Payment Industry Perspectives: Q&A with Paymo CEO Paul McGuire

This week, Inside Facebook is taking a deeper look at the key players in the Facebook payments ecosystem. Over the course of the past two years, user-pay has become a popular model for successfully monetizing applications and games, and a variety of companies have developed solutions enabling developers to more frictionlessly accept payments from Facebook’s increasingly global audience. As you can read on our Q1 report on the state of the Facebook payments ecosystem, this market has been growing at a healthy pace despite common negative sentiment on social monetization.

To kick off our series, today Inside Facebook speaks with Paul McGuire, CEO of mobile payments company Paymo. Paymo is one of a growing class of companies that allows consumers to purchase in-game items, subscriptions, and other digital goods through mobile phones. Users authorize payment through a PIN sent to their phones, and the charge is applied to their phone bills. We spoke with Paul recently about his company and his thoughts on the future of the mobile payment space.


Inside Facebook: At what point in time did you realize the business opportunity in providing a mobile payment solution on Facebook and other social networking platforms?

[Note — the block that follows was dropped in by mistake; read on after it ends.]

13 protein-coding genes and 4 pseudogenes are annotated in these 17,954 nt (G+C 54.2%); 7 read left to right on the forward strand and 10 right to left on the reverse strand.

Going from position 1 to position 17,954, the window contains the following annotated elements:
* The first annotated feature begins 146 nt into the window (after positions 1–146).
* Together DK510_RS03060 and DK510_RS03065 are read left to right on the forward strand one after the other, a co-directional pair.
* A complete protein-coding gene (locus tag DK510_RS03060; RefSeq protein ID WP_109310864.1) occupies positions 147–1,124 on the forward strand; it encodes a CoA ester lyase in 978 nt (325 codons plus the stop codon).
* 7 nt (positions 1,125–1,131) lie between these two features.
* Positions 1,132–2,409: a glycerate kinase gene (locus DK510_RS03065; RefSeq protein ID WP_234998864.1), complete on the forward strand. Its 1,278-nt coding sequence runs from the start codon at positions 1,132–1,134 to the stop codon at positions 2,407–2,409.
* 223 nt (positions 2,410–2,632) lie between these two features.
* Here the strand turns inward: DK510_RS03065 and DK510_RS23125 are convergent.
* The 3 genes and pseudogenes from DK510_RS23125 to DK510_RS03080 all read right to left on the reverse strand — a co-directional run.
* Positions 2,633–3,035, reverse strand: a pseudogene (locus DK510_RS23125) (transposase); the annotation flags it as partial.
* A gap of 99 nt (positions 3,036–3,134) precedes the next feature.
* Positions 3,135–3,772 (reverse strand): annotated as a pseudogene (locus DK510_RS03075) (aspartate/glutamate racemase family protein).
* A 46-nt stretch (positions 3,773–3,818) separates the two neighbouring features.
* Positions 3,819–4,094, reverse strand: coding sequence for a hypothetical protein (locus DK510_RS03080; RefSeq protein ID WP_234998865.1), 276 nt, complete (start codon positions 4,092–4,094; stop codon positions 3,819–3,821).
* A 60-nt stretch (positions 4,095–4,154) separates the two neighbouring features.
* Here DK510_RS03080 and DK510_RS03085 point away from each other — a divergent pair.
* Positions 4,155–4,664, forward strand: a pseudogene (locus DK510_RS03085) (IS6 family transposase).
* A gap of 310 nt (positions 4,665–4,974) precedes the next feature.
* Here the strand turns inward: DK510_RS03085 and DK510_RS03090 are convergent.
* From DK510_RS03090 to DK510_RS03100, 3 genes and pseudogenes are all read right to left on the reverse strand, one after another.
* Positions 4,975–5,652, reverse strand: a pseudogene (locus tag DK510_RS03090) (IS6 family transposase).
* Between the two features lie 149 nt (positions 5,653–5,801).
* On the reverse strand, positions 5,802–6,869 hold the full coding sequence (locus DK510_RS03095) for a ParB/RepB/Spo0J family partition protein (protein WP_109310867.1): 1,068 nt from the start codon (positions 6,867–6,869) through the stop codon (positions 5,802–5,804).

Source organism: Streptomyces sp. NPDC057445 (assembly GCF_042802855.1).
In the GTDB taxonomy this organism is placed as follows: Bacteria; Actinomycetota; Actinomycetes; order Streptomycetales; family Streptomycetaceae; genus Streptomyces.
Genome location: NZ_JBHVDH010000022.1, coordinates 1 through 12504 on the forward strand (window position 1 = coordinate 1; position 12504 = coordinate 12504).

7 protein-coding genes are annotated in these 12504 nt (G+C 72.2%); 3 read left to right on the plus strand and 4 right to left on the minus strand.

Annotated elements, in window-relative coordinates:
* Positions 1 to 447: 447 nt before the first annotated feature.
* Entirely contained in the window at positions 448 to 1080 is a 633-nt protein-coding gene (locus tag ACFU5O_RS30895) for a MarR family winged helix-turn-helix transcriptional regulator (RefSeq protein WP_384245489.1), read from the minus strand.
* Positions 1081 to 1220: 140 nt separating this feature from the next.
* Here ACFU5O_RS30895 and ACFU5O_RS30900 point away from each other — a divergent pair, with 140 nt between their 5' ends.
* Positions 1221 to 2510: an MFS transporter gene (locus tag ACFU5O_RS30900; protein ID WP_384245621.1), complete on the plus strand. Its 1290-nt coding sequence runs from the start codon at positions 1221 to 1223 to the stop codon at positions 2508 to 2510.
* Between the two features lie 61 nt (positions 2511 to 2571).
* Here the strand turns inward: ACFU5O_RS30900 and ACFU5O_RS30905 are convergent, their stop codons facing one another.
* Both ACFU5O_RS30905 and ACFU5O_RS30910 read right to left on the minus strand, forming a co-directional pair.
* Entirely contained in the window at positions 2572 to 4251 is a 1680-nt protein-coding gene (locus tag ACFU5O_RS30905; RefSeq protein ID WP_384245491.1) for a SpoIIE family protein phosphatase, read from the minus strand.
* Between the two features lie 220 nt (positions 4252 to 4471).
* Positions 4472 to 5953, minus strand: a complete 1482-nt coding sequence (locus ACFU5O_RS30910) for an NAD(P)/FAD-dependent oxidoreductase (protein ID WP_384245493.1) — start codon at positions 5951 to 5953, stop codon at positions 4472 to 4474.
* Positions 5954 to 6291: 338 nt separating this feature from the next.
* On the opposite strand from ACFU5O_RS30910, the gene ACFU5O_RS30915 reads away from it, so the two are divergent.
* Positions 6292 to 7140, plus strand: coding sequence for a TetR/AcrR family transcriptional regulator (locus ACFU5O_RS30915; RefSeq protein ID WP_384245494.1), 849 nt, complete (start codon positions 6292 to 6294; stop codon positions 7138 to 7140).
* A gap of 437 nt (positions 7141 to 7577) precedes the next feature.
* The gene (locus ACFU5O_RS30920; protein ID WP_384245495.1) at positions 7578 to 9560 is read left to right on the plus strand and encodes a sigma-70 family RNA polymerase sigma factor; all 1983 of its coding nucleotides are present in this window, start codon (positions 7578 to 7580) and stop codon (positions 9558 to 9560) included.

Paul McGuire: We have a background in mobile solutions and saw that they weren’t merchant friendly. It was hard for online and application developers to use premium Short Message Service (SMS) to reach customers. Four billion people have a cell phone, so the technology was there, but there was no global payment platform. As some social networks go international and target the youth demographic, the cell phone is the perfect device.

Who are the key players in your value chain?

We thought hard about how to build the business in a way that scales and benefits all players in the chain. Look at the way MasterCard and Visa built their businesses using the four party model (consumer, mobile carrier, payment reseller, merchant). The reason why they use this model is because it’s far more scalable compared to American Express’s model of directly acquiring merchants. We’re following the highly scalable model.

What’s your transaction model?

A large percentage of costs is imposed by the mobile carrier. This percentage can be as low as 10 percent in Japan and the UK, and as high as 60 or 70 percent in other markets. The merchant typically gets 50 percent of a transaction.

The cell phone is being used as an authentication and billing device. This transaction is more secure than a credit card transaction because the consumer 1) submits his/her cell phone number, 2) receives a text message to validate payment intent, and 3) sends a text message back to confirm. The carrier then charges the cell phone bill and deducts credit.


What kinds of companies would you consider to be your strategic partners?

Today, our primary partners are online companies, including online games and social networks, that sell digital goods at a low marginal cost, so it’s not a big deal if they make only 50 percent of the consumer price. Our partners include hi5, Social Gold, Playfish, Super Rewards, and Offerpal Media.


How do you distinguish your mobile payment system from competitors’?